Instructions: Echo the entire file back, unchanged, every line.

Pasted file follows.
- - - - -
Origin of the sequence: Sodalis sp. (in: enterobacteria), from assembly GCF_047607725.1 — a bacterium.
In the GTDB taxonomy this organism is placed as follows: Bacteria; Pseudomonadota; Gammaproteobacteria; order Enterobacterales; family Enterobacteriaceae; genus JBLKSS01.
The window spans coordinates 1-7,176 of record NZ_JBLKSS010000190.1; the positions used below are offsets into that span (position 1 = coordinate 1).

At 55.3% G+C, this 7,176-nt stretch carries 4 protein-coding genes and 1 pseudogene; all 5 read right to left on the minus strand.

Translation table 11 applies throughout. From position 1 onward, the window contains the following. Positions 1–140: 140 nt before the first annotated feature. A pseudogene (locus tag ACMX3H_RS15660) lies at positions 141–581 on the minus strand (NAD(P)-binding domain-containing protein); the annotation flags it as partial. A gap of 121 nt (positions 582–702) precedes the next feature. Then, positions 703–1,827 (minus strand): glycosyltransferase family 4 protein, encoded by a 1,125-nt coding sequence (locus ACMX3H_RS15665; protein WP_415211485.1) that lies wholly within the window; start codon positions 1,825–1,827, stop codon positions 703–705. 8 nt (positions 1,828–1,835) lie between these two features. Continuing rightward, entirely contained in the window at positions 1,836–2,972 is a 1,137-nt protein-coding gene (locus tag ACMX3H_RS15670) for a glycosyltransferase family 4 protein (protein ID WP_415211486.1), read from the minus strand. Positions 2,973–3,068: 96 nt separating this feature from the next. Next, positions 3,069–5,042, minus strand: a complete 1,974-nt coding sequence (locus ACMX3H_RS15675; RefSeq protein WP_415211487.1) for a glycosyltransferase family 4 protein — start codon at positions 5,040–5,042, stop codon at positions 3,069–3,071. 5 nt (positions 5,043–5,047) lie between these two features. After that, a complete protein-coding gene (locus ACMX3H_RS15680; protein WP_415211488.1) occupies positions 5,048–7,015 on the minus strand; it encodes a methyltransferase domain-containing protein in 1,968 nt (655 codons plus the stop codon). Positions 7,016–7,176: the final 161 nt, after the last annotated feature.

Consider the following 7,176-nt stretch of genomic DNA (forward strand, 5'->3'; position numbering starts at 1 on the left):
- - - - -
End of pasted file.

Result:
Origin of the sequence: Sodalis sp. (in: enterobacteria), from assembly GCF_047607725.1 — a bacterium.
In the GTDB taxonomy this organism is placed as follows: Bacteria; Pseudomonadota; Gammaproteobacteria; order Enterobacterales; family Enterobacteriaceae; genus JBLKSS01.
The window spans coordinates 1-7,176 of record NZ_JBLKSS010000190.1; the positions used below are offsets into that span (position 1 = coordinate 1).

At 55.3% G+C, this 7,176-nt stretch carries 4 protein-coding genes and 1 pseudogene; all 5 read right to left on the minus strand.

Translation table 11 applies throughout. From position 1 onward, the window contains the following. Positions 1–140: 140 nt before the first annotated feature. A pseudogene (locus tag ACMX3H_RS15660) lies at positions 141–581 on the minus strand (NAD(P)-binding domain-containing protein); the annotation flags it as partial. A gap of 121 nt (positions 582–702) precedes the next feature. Then, positions 703–1,827 (minus strand): glycosyltransferase family 4 protein, encoded by a 1,125-nt coding sequence (locus ACMX3H_RS15665; protein WP_415211485.1) that lies wholly within the window; start codon positions 1,825–1,827, stop codon positions 703–705. 8 nt (positions 1,828–1,835) lie between these two features. Continuing rightward, entirely contained in the window at positions 1,836–2,972 is a 1,137-nt protein-coding gene (locus tag ACMX3H_RS15670) for a glycosyltransferase family 4 protein (protein ID WP_415211486.1), read from the minus strand. Positions 2,973–3,068: 96 nt separating this feature from the next. Next, positions 3,069–5,042, minus strand: a complete 1,974-nt coding sequence (locus ACMX3H_RS15675; RefSeq protein WP_415211487.1) for a glycosyltransferase family 4 protein — start codon at positions 5,040–5,042, stop codon at positions 3,069–3,071. 5 nt (positions 5,043–5,047) lie between these two features. After that, a complete protein-coding gene (locus ACMX3H_RS15680; protein WP_415211488.1) occupies positions 5,048–7,015 on the minus strand; it encodes a methyltransferase domain-containing protein in 1,968 nt (655 codons plus the stop codon). Positions 7,016–7,176: the final 161 nt, after the last annotated feature.

Consider the following 7,176-nt stretch of genomic DNA (forward strand, 5'->3'; position numbering starts at 1 on the left):